show would, similarly, tell the interested student about this time and
place. Yes, but only if the said personalities and their work was in
some way definitive and representative of this time and place. The fact
is that the Ashok Ferry Show is not going to feature people like
Gunadasa Amarasekera, Ariyawansa Ranaweera, Pundit Amaradeva,
Jayatilleka Kammallaweera, Udayasiri Wickramaratne, Prasanna Vithanage,
Prasanna Jayakody, Jayantha Chandrasiri, Ashoka Handagama, Nadeeka
Guruge, Jayalath Manoratne, Nishad Handunpathirana, Chaaminda
Ratnasuriya, Lelum Ratnayake, Kasun Kalhara, and of course all the Tamil
poets, playwrights, novelists and the hundreds of others who dwarf into
insignificance most of those in the list that the producers showed us.
Ashok mentioned Rome and Greece and the literatures of these places
at the times when they were giant-names. Yes, the literature paints a
time and a place.
On the other hand, I find it hard to believe that the literature that
survives was all that was ever written.
I am fairly certain that the pedestrian efforts of mediocre authors
had short life- spans. Not everything great survives the turbulences and
fires that history is made of, but there is some law of nature, perhaps,
that ensures that good books don’t burn. Two hundred years from now,
thanks to technology, a lot of what’s being written today, will be
available in some form. This will include a lot of rubbish. I am sure
that 200 years hence, the rubbish will not be getting a fraction of the
page-hits that the truly great works get.
Giants. Yes, I almost forgot. That was the word that Lakshaman used
to describe Ashok Ferrey. He called him a ‘Literary Giant’. I was not
looking at Ashok so I am not sure if he squirmed in embarrassment. The
truth is the Sri Lankan English Literature just doesn’t have the
equivalent of a Martin Wickremesinghe, Ediriweera Sarachchandra,
Dayananda Gunawardena, Mahagama Sekara or Simon Navagaththegama, not in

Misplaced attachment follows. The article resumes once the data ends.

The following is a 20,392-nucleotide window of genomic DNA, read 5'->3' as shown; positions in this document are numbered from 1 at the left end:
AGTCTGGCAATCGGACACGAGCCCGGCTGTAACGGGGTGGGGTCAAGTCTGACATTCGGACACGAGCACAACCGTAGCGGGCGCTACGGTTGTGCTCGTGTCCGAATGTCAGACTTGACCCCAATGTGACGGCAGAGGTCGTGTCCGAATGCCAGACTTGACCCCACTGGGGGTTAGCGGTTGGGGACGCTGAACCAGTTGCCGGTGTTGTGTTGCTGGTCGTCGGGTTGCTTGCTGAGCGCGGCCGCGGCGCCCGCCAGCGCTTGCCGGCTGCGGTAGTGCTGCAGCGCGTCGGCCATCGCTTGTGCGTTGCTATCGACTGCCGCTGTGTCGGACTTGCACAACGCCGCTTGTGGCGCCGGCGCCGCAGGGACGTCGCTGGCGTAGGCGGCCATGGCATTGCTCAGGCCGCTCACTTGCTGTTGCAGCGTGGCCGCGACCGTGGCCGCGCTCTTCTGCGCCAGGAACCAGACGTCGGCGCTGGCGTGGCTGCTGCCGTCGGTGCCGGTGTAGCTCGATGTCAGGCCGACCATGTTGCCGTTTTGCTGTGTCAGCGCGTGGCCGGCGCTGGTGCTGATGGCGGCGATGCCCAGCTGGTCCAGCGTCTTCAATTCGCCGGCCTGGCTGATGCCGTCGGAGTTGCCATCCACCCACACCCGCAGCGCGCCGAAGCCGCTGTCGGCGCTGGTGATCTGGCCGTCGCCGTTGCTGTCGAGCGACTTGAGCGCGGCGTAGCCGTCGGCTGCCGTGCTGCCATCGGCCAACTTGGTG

terms of literary output, not in terms of timeless, space-less quality,
no, not according to any acceptable criteria.
This is why I believe the one and only question raised during the
‘Q&A’ session was very pertinent in terms of giving some perspective to
an audience that appeared to have been invited on some
come-if-you-are-ready-to-cheer basis. Rajpal Abeynayake, editor, Sunday
Lakbima News and a no-nonsense critic who just can’t suffer mediocrity,
pomposity and misplaced notions of self-import, asked Lakshman what the
criteria was to determine who is giant and who is not. Some pipsqueak
from the audience said ‘he (Ferrey) is taller than you (Rajpal)’.
Rajpal took the bite and bit back, ‘Ok, is that the criteria Mr.
Lakshman?’ Lakshman didn’t bite. He dodged. He reiterated, re-described
Ferrey as ‘giant’ and the audience cheered. That was telling.
The Ashok Ferrey Show, going by the preview, looks great. It will
entertain its target audience. It is not about literature and it doesn’t
claim to be. Ashok Ferrey is a great presenter. He has energy, words,
verve and self-effacing charm that work really well for this kind of
program. Those who need ego-boosts, would love it. Some would go along,
reluctantly, as Ferrey said, simply because they find it difficult to
At the same time it remains pretentious and in the end just another
exercise of a particular clique to convince themselves that they are at
the top end of Sri Lankan literature. They are not.
One giant stood out that evening. Rajpal Abeynayake. There were
others, I noticed. Perhaps not ‘giants’ but certainly not the dwarfs
that are celebrated by this clique. They were silent. Not required to
voice opinion. I am not finding fault. Rajpal spoke out. Dwarfed
everyone. Including myself.